The sun sets on another day in Udaipur, India. People gather at the lake’s edge to watch the day wind to an end and to take part in evening puja (prayers). This ritual, a daily cycle, elegantly pays reverence and homage to one day while preparing for the next.
As we move from reflecting on and closing out the past year to engaging in the new one, I thought of this ritual and scene from the beautiful city of Udaipur in the Indian state of Rajasthan.
Colorful, peaceful and connected to the rhythm of the days, the years, and life.
Open up the panorama to full screen to see for yourself. Continue Reading »
Where in the world can you wander through a market and almost run right into an elephant? Continue Reading »
We’re often asked about our favorite markets. The panorama below puts you in the middle of one of them in Udaipur, India. Continue Reading »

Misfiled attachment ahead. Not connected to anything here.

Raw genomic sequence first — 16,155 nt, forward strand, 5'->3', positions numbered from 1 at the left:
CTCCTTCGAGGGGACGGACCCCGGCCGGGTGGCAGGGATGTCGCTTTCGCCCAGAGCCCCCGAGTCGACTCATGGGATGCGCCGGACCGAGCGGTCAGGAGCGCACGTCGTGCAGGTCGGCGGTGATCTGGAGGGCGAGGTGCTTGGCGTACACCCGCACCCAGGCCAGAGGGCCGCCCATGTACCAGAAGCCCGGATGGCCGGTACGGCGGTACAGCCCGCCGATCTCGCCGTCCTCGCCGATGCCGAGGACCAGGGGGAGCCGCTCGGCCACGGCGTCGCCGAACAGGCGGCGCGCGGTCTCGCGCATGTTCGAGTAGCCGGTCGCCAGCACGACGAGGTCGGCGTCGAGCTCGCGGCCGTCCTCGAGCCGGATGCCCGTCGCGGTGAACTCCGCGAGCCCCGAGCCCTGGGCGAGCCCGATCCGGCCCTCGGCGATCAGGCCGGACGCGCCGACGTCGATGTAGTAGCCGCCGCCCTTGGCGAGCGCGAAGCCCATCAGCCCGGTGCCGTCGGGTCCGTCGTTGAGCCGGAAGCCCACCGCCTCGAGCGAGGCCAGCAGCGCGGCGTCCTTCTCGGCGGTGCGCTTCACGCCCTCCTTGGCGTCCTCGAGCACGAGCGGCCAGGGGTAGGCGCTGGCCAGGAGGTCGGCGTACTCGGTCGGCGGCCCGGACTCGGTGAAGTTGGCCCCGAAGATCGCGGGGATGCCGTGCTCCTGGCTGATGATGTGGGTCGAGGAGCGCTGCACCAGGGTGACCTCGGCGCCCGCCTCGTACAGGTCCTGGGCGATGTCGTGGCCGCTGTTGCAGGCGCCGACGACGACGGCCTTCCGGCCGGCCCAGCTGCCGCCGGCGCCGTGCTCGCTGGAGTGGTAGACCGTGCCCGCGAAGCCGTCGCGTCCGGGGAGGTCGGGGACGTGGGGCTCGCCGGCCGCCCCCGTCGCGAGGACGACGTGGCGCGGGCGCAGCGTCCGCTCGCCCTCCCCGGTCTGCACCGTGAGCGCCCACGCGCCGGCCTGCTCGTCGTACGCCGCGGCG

Over the last couple of weeks I’ve been uploading the remaining photos from our travels through India and Nepal in 2008 (This New Year’s resolution, if you’re wondering: NEVER EVER allow ourselves to get this far behind on photos.)
Experiences, emotions, and even memories of certain smells came back to me as I added labels and descriptions.
Sometimes a story behind a photo really stays with you. While sifting through our images from Udaipur (a terrific town in the Indian state of Rajasthan), I came across this photo of a girl we’d met in the market there. In some ways, it looks like so many of our other photos of children and people in India – colorful, human, evocative. But to me, this image carried a story — and a lesson.
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It was our India moment. You know, the kind of travel moment when you’re on a trip and you think to yourself, “Now this is why I came here.”
No, we weren’t sipping masala tea and eating chicken tikka while admiring the image of the Taj Mahal in its reflecting pool. Rather, we were tucked into the sticky folds and the dingy creases of an uncontrived real-life Indian experience.
It was awful; it was amazing. Maybe not amazing, but eye-opening. Uncomfortable, certainly.
Most of all, we wondered how on Earth our overnight Indian tourist sleeper bus transformed into a chicken bus stuffed to the gills with what seemed like a crowd of refugees. Continue Reading »